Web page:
We remember cases presented in the past by Harold Gelb, Brendan Stack, Willie May and others showing dramatic changes in health by dental interventions that could not be explained and therefore were not believable or widely accepted. Now they are are suddenly viewed as plausible and possible when airway function is considered. The AirwayCentric® paradigm expands care past the teeth and the “dontics” to the nose, throat, muscles of the tongue, face, neck – and – beyond to the rest of the body. Suddenly it is all related. We are fixing more than the teeth. We are fixing the person, restoring more optimal health and function.

According to Mark Murphy, DDS, adjunct lecturer at the Pankey Institute, speaking at the Foundation for Airway Health, (FAH), White Flag Event, (WFE) in 2016, “Airway is the Unifying Factor in Dentistry”. Also, as part of the WFE, Barry Raphael, DDS, a leader in the airway orthodontic movement organized a meeting of orthodontic practitioners from across the country, with different and competing philosophies and techniques. On this day, nineteen practitioners were each give seven minutes to speak about how their method contributed to a better airway. At the end of the day, all agreed, in spite of their differences, they could all support a pledge to protect, maintain and restore the airway and to screen all patients for airway disorders. Airway does indeed trump everything in dentistry.

So much has happened in the past few years. Continuing education catalogues are featuring more sleep and airway courses. Medical and dental organizations are holding combined meetings on topics of collaborative care.

The American College of Prosthodontists, in a 2016 position paper states, “prosthodontists should include a mandatory screening for OSA through questionnaires for their patients”. The American Academy of Pediatric Dentistry has issued a similar position statement. The world is changing.

The AirwayCentric Model was created to bring dentists of differing philosophies and practitioners of different modalities together to create methods and protocols for better care solutions.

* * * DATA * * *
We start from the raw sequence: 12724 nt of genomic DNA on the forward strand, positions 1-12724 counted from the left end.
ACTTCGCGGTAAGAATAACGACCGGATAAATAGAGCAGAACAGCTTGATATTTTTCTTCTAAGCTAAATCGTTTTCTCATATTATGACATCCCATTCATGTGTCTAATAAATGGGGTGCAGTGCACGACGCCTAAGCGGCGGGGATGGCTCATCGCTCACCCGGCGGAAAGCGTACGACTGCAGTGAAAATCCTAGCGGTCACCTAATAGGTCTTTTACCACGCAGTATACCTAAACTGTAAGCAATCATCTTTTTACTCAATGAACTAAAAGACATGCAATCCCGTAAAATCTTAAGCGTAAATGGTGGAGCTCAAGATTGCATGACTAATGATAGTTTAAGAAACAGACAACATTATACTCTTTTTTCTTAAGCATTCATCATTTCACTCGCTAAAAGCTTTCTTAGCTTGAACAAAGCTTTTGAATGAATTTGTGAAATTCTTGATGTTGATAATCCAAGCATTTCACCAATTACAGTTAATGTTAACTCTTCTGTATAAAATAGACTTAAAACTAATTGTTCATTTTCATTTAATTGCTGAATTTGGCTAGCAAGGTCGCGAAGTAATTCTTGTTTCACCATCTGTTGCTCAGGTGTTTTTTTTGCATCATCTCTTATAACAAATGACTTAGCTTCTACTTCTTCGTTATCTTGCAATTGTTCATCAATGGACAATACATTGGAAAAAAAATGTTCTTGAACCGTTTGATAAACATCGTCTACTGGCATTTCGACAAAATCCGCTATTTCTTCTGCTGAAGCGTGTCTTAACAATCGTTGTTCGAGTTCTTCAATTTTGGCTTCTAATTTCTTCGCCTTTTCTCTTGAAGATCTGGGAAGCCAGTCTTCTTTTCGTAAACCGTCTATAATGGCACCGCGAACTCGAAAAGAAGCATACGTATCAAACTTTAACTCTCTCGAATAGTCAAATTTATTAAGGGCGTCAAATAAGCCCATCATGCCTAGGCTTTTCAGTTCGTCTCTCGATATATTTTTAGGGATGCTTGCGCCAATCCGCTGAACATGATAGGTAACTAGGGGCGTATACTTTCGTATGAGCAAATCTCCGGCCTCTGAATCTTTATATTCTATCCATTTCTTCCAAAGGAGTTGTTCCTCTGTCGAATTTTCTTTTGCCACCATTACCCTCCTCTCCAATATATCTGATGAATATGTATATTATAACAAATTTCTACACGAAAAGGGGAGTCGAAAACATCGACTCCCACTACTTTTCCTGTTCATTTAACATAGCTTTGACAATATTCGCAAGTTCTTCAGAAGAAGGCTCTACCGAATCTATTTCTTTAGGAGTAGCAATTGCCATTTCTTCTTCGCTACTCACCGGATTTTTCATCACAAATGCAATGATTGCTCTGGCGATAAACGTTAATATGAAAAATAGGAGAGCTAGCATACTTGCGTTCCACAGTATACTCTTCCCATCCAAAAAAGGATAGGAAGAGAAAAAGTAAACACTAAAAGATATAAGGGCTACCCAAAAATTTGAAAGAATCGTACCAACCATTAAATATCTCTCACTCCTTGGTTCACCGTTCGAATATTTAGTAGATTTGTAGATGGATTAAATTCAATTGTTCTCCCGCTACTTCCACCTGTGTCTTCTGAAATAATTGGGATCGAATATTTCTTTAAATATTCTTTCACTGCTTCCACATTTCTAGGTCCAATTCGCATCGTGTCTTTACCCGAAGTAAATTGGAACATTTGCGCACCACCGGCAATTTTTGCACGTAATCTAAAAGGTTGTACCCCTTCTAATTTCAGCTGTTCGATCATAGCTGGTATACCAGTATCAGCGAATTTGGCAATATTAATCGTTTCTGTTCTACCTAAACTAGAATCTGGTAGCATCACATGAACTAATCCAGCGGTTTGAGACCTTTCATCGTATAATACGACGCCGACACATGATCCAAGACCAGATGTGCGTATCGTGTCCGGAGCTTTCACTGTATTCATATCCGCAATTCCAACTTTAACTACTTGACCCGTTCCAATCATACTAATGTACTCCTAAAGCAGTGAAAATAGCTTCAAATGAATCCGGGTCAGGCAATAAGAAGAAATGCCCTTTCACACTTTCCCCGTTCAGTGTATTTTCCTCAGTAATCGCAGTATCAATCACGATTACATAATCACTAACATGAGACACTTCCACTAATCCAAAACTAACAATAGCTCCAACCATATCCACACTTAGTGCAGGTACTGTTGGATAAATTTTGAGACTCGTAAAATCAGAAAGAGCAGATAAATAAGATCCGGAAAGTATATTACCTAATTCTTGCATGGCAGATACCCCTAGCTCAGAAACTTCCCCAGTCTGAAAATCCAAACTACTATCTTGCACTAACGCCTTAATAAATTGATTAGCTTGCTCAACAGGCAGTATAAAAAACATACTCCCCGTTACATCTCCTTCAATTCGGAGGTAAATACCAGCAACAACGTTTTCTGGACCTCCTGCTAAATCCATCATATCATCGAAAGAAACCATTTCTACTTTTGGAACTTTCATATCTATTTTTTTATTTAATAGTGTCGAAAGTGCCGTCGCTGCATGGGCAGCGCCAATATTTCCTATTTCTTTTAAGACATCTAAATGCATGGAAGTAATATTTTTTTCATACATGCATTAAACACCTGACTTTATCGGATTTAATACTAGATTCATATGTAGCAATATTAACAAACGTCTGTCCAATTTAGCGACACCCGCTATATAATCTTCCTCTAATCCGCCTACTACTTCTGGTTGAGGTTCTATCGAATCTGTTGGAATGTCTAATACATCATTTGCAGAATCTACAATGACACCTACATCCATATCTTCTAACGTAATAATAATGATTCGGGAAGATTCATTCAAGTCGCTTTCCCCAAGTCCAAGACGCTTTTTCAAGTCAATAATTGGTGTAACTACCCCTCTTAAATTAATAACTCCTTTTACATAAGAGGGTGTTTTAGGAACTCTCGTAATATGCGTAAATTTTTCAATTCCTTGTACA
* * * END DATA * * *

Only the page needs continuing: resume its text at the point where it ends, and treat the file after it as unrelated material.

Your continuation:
We are excited about what the future will bring. We look forward to the day where an airway screening will be routine and the standard of care; where there will be no “hidden airway” problems that go unrecognized and treated solely as something else like ADHD, chronic pain, or anxiety; where chronic disease sufferers with airway / sleep problems will be screened and have their airway component acknowledged and treated. We see a future where practices will be airway centric and focused earliest identification, intervention and prevention. OH

Learn more and join us in the Airway Centric movement. www.AirwayCentric.org www.foundationforairwayhealth.org


About the Authors
Dr. Howard Hindin is celebrating 50 years of practice in all aspects of general dentistry, with an emphasis on cosmetic dentistry, temporomandibular joint disorders, craniofacial pain and sleep dental medicine. An acknowledged pioneer in the relationship between dental issues and whole body health, he was one first dentists to eliminate the use of mercury from his practice.

Dr. Hindin was President (2000-2010) of the Foundation for the Advancement of Innovative Medicine (FAIM). In addition, Dr. Hindin advanced the use of acupuncture in dentistry and general medicine as the Director of the Acupuncture Program for Substance Abuse in Rockland County.

Dr. Hindin is the co-founder and president of the Academy of Physiologic Medicine and Dentistry (AAPMD).

Michael Gelb DDS, MS has created AirwayCentric(R) Dentistry and Orthodontic Philosophy and Curriculums . Drs Gelb and Hindin have written GASP , founded the Foundation for Airway Health and are actively involved in the Airway for All 15/50 by 2020 campaign through the dental team. He is the Director of The Gelb Center in NYC and Westchester, NY.